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Vicodin Use

Vicodin Treats Pain

Vicodin is the brand name for the combination of two medications: hydrocodone and paracetamol. In medicine, Vicodin is used to treat moderate to severe pain. Because of the semi-synthetic opioid, hydrocodone, Vicodin may easily become a drug of abuse since it triggers euphoric feelings.

But, how can you abuse Vicodin? What are the side effects of long-term Vicodin use? Why people use Vicodin recreationally? We answer in the text below. Then, you are welcomed to comment in the section at the end.
Find yourself unable to control Vicodin use? Don’t worry.
Stopping Vicodin is possible under medical supervision.
Find out more on how to stop using Vicodin safely by calling us.

Medical Use Of Vicodin

Vicodin is primary prescribed for treating moderate to moderately severe pain. As an opioid – a synthetic, man made opiate –  Vicodin has the power to change the functions of the brain by acting directly on nerve receptors. Moreover, this painkiller can cause euphoric effect which is the reason why people start abusing it.

Vicodin’s main ingredient, hydrocodone, has been mixed with paracetamol in order to lower risk of addiction. Hydrocodone is a semi-synthetic, highly addictive, opioid agonist which acts directly on the central nervous system. In fact, hydrocodone changes the way the brain perceives pain.

Paracetamol does not change the way the brain functions, but can only be taken up to 4g daily. Taking 4g of paracetemol per day (or slightly more) for a few days has been known to result in hepatotoxicity, or liver toxic states. While the addition of paracetemol to the Vicodin formula is thought to lower risk of abuse or overdose, it is only a mild deterrent to people who want to get high on Vicodin.

Vicodin Use Short-Term Effects

Vicodin produces effects that are similar to stronger drugs, like heroin. This is due to the fact that Vicodin (hydrocodone) belongs in the group of drugs call “opioids”. Opioid drugs connects to opioid receptors in the brain, triggering changes in the central nervous system.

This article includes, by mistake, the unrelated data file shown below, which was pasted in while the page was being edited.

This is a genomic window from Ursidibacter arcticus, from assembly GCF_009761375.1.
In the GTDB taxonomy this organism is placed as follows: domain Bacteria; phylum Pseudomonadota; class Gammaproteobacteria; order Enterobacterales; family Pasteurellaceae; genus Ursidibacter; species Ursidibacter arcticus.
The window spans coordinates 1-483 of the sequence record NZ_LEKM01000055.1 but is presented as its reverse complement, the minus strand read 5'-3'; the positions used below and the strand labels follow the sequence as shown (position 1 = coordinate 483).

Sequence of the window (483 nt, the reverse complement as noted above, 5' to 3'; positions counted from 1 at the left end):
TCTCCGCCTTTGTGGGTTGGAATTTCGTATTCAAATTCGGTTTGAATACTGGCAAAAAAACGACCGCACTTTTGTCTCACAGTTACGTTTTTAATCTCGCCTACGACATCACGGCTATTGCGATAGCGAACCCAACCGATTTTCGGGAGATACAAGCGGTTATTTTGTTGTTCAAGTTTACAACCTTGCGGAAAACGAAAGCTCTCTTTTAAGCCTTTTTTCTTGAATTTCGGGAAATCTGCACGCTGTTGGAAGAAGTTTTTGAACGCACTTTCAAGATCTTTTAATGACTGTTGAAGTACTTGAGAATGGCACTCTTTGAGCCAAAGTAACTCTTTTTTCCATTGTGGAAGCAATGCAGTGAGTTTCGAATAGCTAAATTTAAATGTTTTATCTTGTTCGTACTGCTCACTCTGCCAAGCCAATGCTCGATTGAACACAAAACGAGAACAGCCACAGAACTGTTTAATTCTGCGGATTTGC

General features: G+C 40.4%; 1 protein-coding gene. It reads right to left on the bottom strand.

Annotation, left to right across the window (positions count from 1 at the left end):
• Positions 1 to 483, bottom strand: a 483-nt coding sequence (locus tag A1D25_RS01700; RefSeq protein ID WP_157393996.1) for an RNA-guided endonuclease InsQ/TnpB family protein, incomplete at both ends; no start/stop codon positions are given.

The moment you swallow a Vicodin tablet, a cascade of chemical reactions flood your brain. Some of the immediate effects felt after Vicodin use include:

  • Calm and relaxation
  • Euphoria
  • Lower perception of current pain
  • Suppression of cough reflex

Vicodin Recreational Use

Many people use Vicodin recreationally to get high. Taking Vicodin for euphoric effect triggers a sense of satisfaction and a pleasant numbing feeling. However, Vicodin is highly addictive. This is why is has been classified as Schedule II narcotic in the Controlled Substances Act of the U.S. Federal Government.

Any use of Vicodin OTHER THAN prescribed by a doctor is illegal and punishable by law.

Vicodin starts producing its effects from almost instantly to 30-60 minutes after the intake. Effect onset varies by mode of administration. However, the euphoria usually lasts 4-6 hours, and it takes about two days for hydrocodone to leave the system. Some of the ways people use Vicodin recreationally include:

1. By mouth (crushing, chewing, and drinking). Taking Vicodin in this way can cause variety of mouth problems which lead to gum damage and tooth decay. Still, this is the most common way of abusing Vicodin.

2. By nose. Snorting Vicodin allows hydrocodone to enter the bloodstream far quicker than taking it orally. This way, hydrocodone is more concentrated, and gives immediate “hit” to the brain. Ongoing use can cause nasal necrosis and perforation.

3. Under the skin. Injecting Vicodin is the rarest method of use. Injection of Vicodin triggers instant action allowing hydrocodone to cross the blood-brain barrier extremely fast.

NOTE HERE: Overdose is the greater risk of Vicodin use. In the case of Vicodin overdose immediately CALL 911 or the Poison Control Center (1-800-222-1222).

Long Term Vicodin Use

“Long term” or “chronic” drug use is a term used to define taking a drug for 6 (six) months or more, in medicinal terms. However, even though long-term Vicodin use is considered a safe and effective treatment when used as recommended by a doctor, using Vicodin for years will affect your body and brain.

First, long-term use of Vicodin can lead you to Vicodin dependence. Those who are dependent on Vicodin undergo withdrawal symptoms when the daily intake is stopped or lowered. You can also develop increased levels of drug tolerance. However, some of the most common side effects of long-term Vicodin use include mental and physical problems. Possible long terms effects of using Vicodin include:

  • Anxiety
  • Brain damage
  • Deterioration of the brain’s white matter
  • Hypoxia, decreases in oxygen to the brain